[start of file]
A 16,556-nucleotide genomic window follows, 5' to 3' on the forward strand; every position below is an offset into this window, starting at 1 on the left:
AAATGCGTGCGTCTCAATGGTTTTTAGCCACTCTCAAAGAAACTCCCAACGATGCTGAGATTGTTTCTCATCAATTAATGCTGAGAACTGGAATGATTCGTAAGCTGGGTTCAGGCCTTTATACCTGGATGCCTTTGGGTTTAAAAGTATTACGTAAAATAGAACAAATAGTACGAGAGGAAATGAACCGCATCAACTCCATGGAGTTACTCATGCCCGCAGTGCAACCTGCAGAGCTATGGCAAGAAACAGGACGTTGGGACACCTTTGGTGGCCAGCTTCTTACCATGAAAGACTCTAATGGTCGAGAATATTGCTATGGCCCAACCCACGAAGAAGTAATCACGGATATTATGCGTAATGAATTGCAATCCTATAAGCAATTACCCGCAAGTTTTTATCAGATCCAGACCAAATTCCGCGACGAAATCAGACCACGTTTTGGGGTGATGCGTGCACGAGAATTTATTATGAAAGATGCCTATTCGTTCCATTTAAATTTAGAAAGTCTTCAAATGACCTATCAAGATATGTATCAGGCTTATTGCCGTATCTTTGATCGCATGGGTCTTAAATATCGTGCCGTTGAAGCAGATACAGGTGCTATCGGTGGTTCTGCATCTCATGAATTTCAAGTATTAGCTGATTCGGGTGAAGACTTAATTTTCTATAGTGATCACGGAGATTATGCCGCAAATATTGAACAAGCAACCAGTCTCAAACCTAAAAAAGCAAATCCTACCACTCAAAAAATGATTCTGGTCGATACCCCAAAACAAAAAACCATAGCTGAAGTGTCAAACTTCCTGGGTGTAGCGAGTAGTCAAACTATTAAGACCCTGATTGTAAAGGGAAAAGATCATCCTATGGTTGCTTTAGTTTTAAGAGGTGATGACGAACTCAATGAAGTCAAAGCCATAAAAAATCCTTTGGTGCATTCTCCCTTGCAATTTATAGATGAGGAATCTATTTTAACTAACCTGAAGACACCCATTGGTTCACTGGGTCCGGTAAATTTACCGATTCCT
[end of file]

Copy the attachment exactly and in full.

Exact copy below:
A 16,556-nucleotide genomic window follows, 5' to 3' on the forward strand; every position below is an offset into this window, starting at 1 on the left:
AAATGCGTGCGTCTCAATGGTTTTTAGCCACTCTCAAAGAAACTCCCAACGATGCTGAGATTGTTTCTCATCAATTAATGCTGAGAACTGGAATGATTCGTAAGCTGGGTTCAGGCCTTTATACCTGGATGCCTTTGGGTTTAAAAGTATTACGTAAAATAGAACAAATAGTACGAGAGGAAATGAACCGCATCAACTCCATGGAGTTACTCATGCCCGCAGTGCAACCTGCAGAGCTATGGCAAGAAACAGGACGTTGGGACACCTTTGGTGGCCAGCTTCTTACCATGAAAGACTCTAATGGTCGAGAATATTGCTATGGCCCAACCCACGAAGAAGTAATCACGGATATTATGCGTAATGAATTGCAATCCTATAAGCAATTACCCGCAAGTTTTTATCAGATCCAGACCAAATTCCGCGACGAAATCAGACCACGTTTTGGGGTGATGCGTGCACGAGAATTTATTATGAAAGATGCCTATTCGTTCCATTTAAATTTAGAAAGTCTTCAAATGACCTATCAAGATATGTATCAGGCTTATTGCCGTATCTTTGATCGCATGGGTCTTAAATATCGTGCCGTTGAAGCAGATACAGGTGCTATCGGTGGTTCTGCATCTCATGAATTTCAAGTATTAGCTGATTCGGGTGAAGACTTAATTTTCTATAGTGATCACGGAGATTATGCCGCAAATATTGAACAAGCAACCAGTCTCAAACCTAAAAAAGCAAATCCTACCACTCAAAAAATGATTCTGGTCGATACCCCAAAACAAAAAACCATAGCTGAAGTGTCAAACTTCCTGGGTGTAGCGAGTAGTCAAACTATTAAGACCCTGATTGTAAAGGGAAAAGATCATCCTATGGTTGCTTTAGTTTTAAGAGGTGATGACGAACTCAATGAAGTCAAAGCCATAAAAAATCCTTTGGTGCATTCTCCCTTGCAATTTATAGATGAGGAATCTATTTTAACTAACCTGAAGACACCCATTGGTTCACTGGGTCCGGTAAATTTACCGATTCCT